The term “caravanserai” has the air of a fairy tale, reminiscent of the stories from “One Thousand and One Nights”. In fact, those inns were important elements of trade in the ancient Orient. Built on the connecting routes of important trading centres, they offered caravans and travellers safe overnight accommodation and a supply of food.
In their design “Karvansara” for a new asylum centre in Adliswil, Azzola Durisch Architects consistently transfer the characteristics of these centres of transit into the modern era in terms of design and function, supported by Lüchinger+Meyer in the structural and façade planning. The jury awarded this successful reinterpretation “with an impressive architectural-constructive canon” first place in the competition procedure. “In summary, this entry, which is coherent and sensitively worked through in every aspect, can only raise one question: Is there a more empathetic answer to the task set? With minimal means, a maximum of clarity, robustness, identity and spatial quality is created here.”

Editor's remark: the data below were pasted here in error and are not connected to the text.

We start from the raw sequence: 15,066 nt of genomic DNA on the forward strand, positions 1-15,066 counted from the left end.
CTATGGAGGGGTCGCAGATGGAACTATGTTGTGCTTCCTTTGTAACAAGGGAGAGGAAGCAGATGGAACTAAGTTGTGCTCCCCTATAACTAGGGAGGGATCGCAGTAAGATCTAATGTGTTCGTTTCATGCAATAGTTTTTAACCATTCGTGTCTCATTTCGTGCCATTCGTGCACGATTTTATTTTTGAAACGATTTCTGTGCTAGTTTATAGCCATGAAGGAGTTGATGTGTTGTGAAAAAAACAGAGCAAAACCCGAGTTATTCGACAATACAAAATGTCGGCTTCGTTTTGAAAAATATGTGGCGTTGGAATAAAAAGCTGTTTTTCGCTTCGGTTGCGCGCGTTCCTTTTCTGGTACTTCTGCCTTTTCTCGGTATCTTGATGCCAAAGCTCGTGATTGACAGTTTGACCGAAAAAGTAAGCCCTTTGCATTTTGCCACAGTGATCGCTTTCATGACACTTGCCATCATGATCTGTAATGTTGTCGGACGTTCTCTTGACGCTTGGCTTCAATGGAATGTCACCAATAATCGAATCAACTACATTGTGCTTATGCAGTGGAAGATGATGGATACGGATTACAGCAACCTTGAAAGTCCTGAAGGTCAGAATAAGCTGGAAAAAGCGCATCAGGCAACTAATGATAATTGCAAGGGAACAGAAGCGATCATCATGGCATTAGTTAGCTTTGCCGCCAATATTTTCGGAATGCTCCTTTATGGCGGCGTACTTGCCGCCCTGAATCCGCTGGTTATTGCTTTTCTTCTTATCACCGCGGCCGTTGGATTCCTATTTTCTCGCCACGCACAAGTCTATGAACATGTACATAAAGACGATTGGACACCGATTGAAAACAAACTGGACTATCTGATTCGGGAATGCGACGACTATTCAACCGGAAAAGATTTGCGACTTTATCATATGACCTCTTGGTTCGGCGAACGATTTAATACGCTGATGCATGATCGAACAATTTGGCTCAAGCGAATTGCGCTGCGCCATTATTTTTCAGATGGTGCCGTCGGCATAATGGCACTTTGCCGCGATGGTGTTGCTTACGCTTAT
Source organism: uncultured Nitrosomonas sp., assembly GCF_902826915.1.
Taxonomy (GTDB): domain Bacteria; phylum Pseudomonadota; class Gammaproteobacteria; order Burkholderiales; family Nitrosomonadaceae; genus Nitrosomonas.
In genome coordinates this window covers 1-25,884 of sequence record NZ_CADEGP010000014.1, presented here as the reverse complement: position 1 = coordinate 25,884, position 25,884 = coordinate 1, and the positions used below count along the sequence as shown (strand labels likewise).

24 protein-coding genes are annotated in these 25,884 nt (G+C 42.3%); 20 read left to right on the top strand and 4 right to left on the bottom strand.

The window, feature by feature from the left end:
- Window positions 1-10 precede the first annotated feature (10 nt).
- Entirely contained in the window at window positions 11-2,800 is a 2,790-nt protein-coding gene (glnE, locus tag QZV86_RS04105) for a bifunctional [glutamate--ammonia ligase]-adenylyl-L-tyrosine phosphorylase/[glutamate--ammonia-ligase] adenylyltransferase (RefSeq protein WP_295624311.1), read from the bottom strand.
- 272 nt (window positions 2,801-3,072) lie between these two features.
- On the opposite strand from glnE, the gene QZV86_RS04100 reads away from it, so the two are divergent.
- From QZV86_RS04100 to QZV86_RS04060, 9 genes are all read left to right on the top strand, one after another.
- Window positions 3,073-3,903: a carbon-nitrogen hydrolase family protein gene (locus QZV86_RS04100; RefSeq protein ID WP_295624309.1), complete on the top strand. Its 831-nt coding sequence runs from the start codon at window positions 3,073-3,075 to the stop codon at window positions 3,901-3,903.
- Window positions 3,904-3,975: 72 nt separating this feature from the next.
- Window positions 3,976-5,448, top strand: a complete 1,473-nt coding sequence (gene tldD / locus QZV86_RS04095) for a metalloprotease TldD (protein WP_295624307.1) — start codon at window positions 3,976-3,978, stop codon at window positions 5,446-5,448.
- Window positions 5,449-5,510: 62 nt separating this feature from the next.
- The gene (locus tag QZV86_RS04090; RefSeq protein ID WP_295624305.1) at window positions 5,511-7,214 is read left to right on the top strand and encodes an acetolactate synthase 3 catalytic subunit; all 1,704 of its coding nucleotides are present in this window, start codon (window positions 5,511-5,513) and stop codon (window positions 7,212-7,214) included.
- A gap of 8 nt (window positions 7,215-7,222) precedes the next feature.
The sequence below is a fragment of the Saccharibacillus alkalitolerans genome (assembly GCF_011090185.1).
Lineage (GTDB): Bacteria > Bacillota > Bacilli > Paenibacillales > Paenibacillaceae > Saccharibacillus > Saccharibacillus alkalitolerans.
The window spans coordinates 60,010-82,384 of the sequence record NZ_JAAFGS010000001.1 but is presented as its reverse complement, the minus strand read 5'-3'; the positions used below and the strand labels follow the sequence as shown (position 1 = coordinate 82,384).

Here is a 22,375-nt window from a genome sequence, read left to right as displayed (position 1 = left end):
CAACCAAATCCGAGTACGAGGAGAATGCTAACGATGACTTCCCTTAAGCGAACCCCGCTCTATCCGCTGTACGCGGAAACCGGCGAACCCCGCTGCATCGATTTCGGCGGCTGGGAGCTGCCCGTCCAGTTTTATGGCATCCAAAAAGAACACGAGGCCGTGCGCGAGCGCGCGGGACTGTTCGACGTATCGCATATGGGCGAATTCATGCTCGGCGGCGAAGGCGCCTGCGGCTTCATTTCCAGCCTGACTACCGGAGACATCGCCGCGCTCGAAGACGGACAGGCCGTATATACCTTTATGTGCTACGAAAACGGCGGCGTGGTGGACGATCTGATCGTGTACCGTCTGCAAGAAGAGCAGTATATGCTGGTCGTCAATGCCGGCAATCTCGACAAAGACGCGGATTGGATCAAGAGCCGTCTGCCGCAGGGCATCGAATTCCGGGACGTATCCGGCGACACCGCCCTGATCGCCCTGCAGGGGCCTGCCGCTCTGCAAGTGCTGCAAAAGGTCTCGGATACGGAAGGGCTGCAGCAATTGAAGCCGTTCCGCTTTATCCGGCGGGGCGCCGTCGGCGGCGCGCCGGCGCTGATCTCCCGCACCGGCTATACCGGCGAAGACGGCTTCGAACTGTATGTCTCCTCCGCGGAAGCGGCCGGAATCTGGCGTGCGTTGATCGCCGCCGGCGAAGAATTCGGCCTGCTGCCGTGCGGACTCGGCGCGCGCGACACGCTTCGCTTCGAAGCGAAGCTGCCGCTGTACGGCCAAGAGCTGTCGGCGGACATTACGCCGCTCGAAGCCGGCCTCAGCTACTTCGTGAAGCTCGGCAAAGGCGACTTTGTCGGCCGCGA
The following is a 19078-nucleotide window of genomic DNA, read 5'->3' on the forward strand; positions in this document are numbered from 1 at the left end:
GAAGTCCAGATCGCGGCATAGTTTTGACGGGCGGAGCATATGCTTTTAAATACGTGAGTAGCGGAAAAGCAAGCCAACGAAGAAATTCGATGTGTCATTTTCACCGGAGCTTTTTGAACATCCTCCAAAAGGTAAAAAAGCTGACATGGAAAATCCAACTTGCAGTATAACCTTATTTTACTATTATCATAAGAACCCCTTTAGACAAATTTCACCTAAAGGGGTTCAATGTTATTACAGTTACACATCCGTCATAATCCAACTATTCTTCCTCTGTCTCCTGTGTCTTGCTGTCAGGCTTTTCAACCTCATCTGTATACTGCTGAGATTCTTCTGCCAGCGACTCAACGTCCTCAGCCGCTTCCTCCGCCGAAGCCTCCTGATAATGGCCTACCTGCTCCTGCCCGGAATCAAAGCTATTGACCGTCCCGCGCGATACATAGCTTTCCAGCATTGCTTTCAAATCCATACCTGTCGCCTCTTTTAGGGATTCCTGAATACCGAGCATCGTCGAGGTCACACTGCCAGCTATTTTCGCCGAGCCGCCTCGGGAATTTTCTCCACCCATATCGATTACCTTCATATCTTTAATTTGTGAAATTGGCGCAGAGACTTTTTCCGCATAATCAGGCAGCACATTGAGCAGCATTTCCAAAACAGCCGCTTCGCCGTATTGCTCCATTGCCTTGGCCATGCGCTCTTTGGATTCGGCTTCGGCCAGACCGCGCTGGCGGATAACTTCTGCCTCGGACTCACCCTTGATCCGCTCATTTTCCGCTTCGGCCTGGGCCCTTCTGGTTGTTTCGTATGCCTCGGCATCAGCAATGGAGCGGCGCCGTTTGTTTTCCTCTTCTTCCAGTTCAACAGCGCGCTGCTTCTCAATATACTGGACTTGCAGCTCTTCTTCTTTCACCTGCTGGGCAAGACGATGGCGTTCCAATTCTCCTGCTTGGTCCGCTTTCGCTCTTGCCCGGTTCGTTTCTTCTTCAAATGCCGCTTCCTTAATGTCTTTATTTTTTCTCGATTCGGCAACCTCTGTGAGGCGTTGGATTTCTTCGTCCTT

The design, which is also very convincing from an economic point of view, is based on a prefabricated timber modular construction with front-mounted arbour elements. 60 fully installed wooden modules with identical dimensions are prefabricated in the factory ready for occupancy. The elevator shaft is also made of solid wood and is inserted from above after the modules have been erected. The walkways are made of concrete elements, the supporting structure of glued-laminated timber.
The proposed foundation principle takes into account the settlement-sensitive subsoil and promotes the rolling execution of the preparatory work: Drilled piles are installed along the load lines at 10 m centre-to-centre intervals, and prefabricated foundation ledgers are placed on their heads and grouted.
We are looking forward to the imminent realisation of the building, which will offer up to 140 asylum seekers a temporary home with a high quality of stay.
(Visualisations: Azzola Durisch Architekten)